Development and testing of a tow time data logger to monitor and enforce tow time restrictions in trawl fisheries
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Development and testing of a tow time data logger to monitor and enforce tow time restrictions in trawl fisheries

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  • Description:
    Tow time restrictions have been discussed as a potential alternative for sea turtle conservation in fisheries where Turtle Excluder Devices (TEDs) are known to reduce the targeted catch. Although the length of time a turtle can remain submerged in a trawl is still being evaluated, tows less than 1 hour are expected to result in a negligible number of sea turtle mortalities. Discussion about the feasibility of tow time restrictions often results in concerns about the feasibility of monitoring and compliance with any limit on tow times. The Protected Species Branch of the National Marine Fisheries Service (NMFS)'s Northeast Fisheries Science Center (NEFSC) solicited a contractor to develop and construct a robust, simple, and inexpensive data logger that can be used to enforce tow time restrictions on commercial bottom trawl fishing vessels. These loggers, which are attached to the trawl net or the trawl doors, record the time the units are below a predetermined depth and have a signal (light) alarm to indicate when the time limit has been exceeded. Additionally, the units have a battery life of approximately 4 years and can store up to 4 months' worth of data with the option to overwrite the oldest memory. The units were tested for their ability to reliably record trawl fishing tow duration and detect when a tow has exceeded a time threshold. The loggers have been tested on 9 different vessels fishing for 7 different target species and have held up to the abuses of the salt environment and the shock and vibration of commercial fishing practices. Additionally, because these loggers are programmable, they may have applications in other fisheries where there is a need to monitor, record, or enforce soak durations. [doi:10.7289/V56W9813 (]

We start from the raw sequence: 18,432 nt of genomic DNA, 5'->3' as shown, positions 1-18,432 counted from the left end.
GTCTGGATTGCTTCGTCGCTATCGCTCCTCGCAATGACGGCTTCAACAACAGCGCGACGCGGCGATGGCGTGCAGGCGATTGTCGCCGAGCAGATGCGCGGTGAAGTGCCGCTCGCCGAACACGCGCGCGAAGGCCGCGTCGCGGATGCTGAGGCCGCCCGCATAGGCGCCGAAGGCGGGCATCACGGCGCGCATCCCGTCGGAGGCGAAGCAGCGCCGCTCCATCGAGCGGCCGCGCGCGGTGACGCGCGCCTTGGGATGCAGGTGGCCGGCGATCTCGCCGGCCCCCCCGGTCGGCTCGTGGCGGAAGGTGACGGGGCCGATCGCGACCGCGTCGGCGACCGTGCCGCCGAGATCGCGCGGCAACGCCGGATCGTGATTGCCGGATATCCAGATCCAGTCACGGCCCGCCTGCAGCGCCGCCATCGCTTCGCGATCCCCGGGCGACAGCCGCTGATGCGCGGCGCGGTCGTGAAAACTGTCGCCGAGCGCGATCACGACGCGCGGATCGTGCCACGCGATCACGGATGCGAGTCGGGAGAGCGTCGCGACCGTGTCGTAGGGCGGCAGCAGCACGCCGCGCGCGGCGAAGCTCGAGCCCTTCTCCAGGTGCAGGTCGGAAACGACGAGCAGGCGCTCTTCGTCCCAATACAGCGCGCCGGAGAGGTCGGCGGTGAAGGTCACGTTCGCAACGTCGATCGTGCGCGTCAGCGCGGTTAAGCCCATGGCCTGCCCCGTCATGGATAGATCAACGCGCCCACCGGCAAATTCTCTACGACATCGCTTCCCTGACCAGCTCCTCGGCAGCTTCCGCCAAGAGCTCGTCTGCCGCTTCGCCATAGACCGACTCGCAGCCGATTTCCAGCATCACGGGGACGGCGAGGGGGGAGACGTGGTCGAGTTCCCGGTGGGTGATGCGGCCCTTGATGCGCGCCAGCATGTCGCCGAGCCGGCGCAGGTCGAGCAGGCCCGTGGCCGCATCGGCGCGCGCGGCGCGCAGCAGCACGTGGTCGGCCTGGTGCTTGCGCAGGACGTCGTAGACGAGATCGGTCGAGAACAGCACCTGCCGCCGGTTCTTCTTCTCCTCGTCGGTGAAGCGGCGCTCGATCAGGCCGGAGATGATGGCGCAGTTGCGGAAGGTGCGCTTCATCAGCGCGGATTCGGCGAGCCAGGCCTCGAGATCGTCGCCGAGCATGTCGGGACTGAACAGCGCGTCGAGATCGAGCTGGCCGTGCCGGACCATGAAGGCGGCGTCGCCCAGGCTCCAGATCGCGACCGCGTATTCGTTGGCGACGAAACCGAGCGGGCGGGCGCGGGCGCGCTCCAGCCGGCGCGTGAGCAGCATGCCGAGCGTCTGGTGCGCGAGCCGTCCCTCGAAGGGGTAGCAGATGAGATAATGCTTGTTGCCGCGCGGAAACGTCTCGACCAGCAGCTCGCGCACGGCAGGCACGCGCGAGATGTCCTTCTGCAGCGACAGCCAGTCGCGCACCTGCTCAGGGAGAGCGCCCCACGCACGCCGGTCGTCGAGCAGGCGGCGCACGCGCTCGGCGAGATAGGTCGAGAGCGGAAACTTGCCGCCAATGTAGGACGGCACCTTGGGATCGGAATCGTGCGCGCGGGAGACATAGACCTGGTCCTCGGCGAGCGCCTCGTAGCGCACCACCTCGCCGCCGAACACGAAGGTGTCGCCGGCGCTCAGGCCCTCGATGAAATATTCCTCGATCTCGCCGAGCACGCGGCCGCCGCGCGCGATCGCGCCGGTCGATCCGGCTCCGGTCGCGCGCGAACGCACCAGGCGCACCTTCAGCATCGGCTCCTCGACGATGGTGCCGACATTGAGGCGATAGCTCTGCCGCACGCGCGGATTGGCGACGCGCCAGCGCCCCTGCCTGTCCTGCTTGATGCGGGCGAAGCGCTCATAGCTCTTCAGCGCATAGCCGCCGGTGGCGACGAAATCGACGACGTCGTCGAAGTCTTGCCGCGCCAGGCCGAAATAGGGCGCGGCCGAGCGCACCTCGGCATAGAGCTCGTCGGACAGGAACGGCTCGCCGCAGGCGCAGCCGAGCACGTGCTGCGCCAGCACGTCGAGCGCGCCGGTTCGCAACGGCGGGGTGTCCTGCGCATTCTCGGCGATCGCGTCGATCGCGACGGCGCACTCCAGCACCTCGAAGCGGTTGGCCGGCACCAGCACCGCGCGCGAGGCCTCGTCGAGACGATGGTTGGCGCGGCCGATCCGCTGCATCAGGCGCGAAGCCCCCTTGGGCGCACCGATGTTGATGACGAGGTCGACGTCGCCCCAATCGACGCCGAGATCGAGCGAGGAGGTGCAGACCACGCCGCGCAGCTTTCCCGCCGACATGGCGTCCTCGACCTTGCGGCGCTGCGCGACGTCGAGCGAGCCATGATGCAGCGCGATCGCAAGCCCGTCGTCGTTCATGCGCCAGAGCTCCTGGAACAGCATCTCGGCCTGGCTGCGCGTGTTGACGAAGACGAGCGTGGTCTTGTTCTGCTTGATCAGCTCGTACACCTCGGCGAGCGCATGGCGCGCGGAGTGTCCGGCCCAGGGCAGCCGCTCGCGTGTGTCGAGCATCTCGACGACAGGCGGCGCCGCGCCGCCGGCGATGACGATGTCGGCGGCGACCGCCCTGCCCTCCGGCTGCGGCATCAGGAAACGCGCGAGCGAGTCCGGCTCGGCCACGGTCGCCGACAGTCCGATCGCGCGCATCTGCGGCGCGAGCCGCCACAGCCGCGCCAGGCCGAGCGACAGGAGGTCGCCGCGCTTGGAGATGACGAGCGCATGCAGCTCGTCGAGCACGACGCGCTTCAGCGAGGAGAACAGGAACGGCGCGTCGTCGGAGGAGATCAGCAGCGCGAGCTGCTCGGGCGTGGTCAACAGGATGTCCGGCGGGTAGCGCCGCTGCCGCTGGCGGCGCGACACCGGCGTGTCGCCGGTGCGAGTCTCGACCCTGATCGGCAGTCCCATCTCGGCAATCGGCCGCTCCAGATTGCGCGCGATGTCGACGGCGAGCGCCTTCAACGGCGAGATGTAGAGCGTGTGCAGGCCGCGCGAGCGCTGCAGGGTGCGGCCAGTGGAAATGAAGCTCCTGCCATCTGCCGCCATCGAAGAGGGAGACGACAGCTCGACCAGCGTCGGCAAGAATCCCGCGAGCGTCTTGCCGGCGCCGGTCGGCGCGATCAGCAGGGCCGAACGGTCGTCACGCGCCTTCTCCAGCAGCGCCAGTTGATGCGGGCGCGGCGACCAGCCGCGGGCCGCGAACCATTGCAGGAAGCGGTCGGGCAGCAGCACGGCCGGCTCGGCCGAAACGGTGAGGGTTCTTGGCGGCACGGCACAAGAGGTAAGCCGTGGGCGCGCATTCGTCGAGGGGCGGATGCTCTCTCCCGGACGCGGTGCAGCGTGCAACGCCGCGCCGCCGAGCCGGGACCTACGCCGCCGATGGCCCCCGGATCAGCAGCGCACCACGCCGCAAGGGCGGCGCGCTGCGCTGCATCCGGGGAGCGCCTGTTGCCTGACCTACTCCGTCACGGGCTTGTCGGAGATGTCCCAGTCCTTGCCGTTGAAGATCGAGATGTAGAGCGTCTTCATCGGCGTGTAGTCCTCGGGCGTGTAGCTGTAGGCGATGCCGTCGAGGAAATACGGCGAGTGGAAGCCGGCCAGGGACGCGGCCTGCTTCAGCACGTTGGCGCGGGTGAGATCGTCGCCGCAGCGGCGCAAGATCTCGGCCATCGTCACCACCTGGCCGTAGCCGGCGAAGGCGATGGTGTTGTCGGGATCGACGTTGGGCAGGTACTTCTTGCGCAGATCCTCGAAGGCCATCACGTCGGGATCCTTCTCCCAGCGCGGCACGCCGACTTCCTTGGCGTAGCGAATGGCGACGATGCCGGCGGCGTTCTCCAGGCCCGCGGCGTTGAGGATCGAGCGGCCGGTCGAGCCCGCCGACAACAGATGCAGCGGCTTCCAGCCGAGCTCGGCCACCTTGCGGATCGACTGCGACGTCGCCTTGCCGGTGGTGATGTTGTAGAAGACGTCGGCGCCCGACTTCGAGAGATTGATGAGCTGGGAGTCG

• Content Notes:
    Eric, Matzen, Henry O. Milliken, and Nick Lowell.

    "August 2015."

    doi:10.7289/V56W9813 (

    System requirements: Adobe Acrobat Reader.

    Includes bibliographical references (page 15).

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    Public Domain
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